Have you ever wondered why Minnesota's forests grow in the north and not in the west? Why gaming casinos are prospering? Why producers raise chickens instead of cows? Why some towns grow while others fail? Minnesota's natural wonders have had an effect on and been changed by the people who call this complex mosaic of lakes and forests, rivers and fields home. Through engaging, in-depth text and copious illustrations, John Fraser Hart and Susy Svatek Ziegler explore the human and environmental characteristics that define the state in this book. Illustrated with hundreds of maps and color photographs that reveal the changing character of Minnesota, this stunning geography traces the development of the state's natural environment, how the land formations, plants, and animals became a part of its fabric, and how they have changed over time. Focusing on small towns, the authors document patterns of growth and decline, offering striking commentary on these once-key bastions of Minnesota-ness. Turning to the Twin Cities, they analyse the expanding urban arc and the surprising growth of a baby boomer retirement belt.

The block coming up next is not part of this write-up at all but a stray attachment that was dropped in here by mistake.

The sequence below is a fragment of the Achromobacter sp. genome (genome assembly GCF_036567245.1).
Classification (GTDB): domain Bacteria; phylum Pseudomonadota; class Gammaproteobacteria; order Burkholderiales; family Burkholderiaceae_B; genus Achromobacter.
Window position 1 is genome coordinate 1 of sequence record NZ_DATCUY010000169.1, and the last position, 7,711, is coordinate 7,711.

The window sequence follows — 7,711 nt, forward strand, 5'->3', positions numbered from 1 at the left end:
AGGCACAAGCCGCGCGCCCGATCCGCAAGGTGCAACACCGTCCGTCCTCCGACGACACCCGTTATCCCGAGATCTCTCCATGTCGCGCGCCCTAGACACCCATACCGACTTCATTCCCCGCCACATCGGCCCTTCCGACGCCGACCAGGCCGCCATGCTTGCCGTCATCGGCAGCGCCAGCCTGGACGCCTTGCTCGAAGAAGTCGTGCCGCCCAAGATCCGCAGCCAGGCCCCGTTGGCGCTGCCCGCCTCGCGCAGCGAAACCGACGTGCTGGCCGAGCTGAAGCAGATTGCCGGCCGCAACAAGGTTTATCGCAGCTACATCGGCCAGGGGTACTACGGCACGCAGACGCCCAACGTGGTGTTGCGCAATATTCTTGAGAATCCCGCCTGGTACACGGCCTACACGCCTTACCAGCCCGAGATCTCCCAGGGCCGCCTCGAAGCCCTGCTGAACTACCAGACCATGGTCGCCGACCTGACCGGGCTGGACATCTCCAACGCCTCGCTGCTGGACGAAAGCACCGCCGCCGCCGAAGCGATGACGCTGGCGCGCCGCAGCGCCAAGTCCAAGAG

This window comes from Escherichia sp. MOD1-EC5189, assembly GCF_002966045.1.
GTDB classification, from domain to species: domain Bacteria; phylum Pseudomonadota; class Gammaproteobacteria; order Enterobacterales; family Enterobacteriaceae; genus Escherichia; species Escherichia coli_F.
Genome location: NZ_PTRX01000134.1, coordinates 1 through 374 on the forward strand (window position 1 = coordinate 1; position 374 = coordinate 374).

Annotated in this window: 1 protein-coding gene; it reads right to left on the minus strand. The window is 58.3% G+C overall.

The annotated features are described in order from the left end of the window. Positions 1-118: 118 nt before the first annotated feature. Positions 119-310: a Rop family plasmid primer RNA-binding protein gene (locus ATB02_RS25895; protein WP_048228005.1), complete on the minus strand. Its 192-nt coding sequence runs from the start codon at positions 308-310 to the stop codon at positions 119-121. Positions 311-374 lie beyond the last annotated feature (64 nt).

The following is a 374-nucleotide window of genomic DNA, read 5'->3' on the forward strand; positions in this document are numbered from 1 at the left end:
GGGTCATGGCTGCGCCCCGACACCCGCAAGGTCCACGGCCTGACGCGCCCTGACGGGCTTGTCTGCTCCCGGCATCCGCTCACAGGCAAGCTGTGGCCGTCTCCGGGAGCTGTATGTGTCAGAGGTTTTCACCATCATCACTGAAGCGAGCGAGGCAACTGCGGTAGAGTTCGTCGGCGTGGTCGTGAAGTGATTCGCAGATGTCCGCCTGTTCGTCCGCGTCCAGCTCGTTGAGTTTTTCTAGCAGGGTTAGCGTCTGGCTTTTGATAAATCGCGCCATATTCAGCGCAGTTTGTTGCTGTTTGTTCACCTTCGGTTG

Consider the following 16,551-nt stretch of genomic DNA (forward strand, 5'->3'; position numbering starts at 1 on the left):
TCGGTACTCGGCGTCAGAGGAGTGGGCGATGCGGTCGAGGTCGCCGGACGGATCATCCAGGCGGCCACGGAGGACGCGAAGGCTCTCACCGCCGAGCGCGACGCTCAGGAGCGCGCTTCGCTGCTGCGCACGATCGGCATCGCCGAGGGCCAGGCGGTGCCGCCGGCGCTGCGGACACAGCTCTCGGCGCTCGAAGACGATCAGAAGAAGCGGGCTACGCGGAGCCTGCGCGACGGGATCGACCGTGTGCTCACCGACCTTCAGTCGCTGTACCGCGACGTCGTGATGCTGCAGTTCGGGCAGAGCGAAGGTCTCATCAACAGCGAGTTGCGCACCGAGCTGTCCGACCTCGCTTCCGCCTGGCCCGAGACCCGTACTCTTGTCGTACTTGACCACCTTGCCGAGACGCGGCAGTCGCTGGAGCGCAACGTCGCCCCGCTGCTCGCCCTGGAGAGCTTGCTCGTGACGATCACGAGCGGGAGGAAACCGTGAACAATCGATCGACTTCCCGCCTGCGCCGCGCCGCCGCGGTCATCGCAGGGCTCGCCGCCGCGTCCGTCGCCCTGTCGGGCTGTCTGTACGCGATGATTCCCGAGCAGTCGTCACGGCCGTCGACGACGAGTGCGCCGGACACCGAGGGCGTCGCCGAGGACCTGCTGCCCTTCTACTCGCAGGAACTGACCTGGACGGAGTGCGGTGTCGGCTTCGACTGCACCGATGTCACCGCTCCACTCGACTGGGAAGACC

This book explores how the lives and livelihoods of Minnesotans have affected what the state has become and what it one day will be.
John Fraser Hart is a professor of geography at the University of Minnesota and a Guggenheim Fellow. Susy Svatek Ziegler is an assistant professor of geography at the University of Minnesota and a Fulbright Scholar.